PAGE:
Hoyer's congressional accomplishments have given him a reputation of being out front on issues that affect his constituents. But he continues to operate in the shadow of 8th District colleague Michael D. Barnes, who has gained a much more prestigious reputation in Democratic circles as an outspoken critic of Reagan administration policies.
Barnes, now serving his third term, has earned his rising-star reputation in part because he is chairman of an important Foreign Affairs subcommittee. Hoyer, however, is not yet identified as a key player on a national issue.
"You have to make a judgment on whether your member of Congress represents Prince George's well and has acted in a way you think is responsible and effective," he told a Laurel-area community group recently. "If I have not, then it's time to replace me."
Hoyer does not break a sweat when he says this. At the Laurel meeting, he was smooth and friendly, never unbuttoning his jacket or losing the timing he has developed in 15 years of state and national politics.
Ritchie, shedding his jacket, is more intense. In speeches and door-to-door, he describes Hoyer as a distant Capitol Hill politician who has neglected his constituents living just across the District line.
Ritchie spoke for several minutes about his commitment to people and his search for "common sense answers to everyday problems." Abortion, he said when questioned, should not be a political issue, school prayer should take the form of "30 seconds of reflection," and moral and religious beliefs, he said, do affect a legislator's role.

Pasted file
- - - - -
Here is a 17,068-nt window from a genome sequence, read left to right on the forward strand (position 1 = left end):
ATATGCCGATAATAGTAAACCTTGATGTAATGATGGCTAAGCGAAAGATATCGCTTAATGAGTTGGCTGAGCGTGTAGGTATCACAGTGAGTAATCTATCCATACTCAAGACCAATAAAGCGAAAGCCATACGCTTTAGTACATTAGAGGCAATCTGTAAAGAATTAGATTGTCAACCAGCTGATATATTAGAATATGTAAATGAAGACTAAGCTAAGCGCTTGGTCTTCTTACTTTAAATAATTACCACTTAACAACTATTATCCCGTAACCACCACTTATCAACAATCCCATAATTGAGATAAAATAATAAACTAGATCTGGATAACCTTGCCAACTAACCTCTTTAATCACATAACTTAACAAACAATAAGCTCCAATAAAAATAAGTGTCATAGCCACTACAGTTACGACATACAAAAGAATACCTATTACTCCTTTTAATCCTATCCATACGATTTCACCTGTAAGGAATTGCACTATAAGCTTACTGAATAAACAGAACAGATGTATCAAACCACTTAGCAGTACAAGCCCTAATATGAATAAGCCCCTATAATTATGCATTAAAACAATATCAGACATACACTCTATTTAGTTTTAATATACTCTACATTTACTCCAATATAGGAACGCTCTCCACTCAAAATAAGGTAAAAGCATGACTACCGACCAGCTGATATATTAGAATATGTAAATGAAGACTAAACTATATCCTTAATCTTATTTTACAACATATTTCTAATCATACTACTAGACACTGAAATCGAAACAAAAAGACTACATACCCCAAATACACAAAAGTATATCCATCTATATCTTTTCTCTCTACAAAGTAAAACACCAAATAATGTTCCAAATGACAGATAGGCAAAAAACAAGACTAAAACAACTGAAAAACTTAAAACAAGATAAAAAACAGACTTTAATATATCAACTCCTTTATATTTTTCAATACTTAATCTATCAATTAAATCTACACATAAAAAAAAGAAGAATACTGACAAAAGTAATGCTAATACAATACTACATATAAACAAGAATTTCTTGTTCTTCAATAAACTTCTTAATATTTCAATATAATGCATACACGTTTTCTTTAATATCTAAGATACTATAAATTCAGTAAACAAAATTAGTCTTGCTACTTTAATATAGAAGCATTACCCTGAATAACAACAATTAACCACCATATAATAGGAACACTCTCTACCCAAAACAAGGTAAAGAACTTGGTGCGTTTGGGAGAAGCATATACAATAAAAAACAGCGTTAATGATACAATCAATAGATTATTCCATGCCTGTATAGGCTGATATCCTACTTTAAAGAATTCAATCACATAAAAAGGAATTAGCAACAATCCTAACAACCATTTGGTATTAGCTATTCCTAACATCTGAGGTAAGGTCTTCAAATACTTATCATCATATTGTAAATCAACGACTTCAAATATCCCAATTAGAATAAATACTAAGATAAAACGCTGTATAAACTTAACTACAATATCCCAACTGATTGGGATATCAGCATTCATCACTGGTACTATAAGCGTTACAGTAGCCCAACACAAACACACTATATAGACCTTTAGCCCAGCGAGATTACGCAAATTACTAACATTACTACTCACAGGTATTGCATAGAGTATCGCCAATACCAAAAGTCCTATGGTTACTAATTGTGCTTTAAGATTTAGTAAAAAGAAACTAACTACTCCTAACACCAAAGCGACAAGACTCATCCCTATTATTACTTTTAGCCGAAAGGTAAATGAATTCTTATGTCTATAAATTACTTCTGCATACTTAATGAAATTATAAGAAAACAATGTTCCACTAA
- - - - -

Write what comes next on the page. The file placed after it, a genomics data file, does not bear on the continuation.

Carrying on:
Hoyer told the crowd that the longer he stays in Congress, the stronger a voice Prince George's will have on Capitol Hill. He is prochoice, does not believe government should regulate prayer in schools and is opposed to what he terms the Jerry Falwell-type mixing of religion and politics.
Ritchie, door-to-door, identifies himself as Republican only when someone asks.
"Let's face it," Republican Party State Chairman Allan C. Levey said, "he's running in a district which is registered Democrat 3 1/2 to 1. He's going to get the Republican support. His major thrust has to be at Democrats."
That thrust is drastically underfunded, since Ritchie has gotten no direct financial support so far from either the state or national party. Ritchie's campaign treasurer, Joseph Kelly, said that as of Oct. 17 Ritchie had raised $7,800 for his entire campaign, far short of the campaign's $250,000 goal. Hoyer, according to federal election records, has raised $141,177 this year to add to the $106,000 he had already accumulated from previous campaign fund-raising.
Ritchie's treasurer said that most of his campaign funds have come from individuals who made small contributions. Hoyer's campaign funding disclosures show that he gets a large number of contributions from political action committees and unions.
"To my knowledge, we have not gotten much support from the Republican Party in the State of Maryland," King said.
But Levey admits that, although Ritchie's campaign is not the state party's priority, having a Republican standard-bearer actively campaigning in Prince George's has its benefits.
"He's helped the president's race by what he's doing," said Levey, who is optimistic about Reagan winning the heavily Democratic county. "John Ritchie will do better than anyone expects him to."
Said Ritchie, "I decided to run because I'm still convinced there was a need for somebody who was really concerned about the people -- not just the old political pablum. I've got the desire to help people. Now, that sounds corny, but it's true. I'm one that ends up tilting at windmills, even if it's against the odds."
Hoyer admits that he is not fighting terribly hard for his seat this year. A Hoyer congressional campaign, as such, may never gel.
"I go to three or four events three days a week anyway," he said one evening as he gathered with his staff at a union headquarters in New Carrollton to view the vice-presidential debate. "I frankly think the best campaigning is done each day, every day. I'm not in a tough campaign."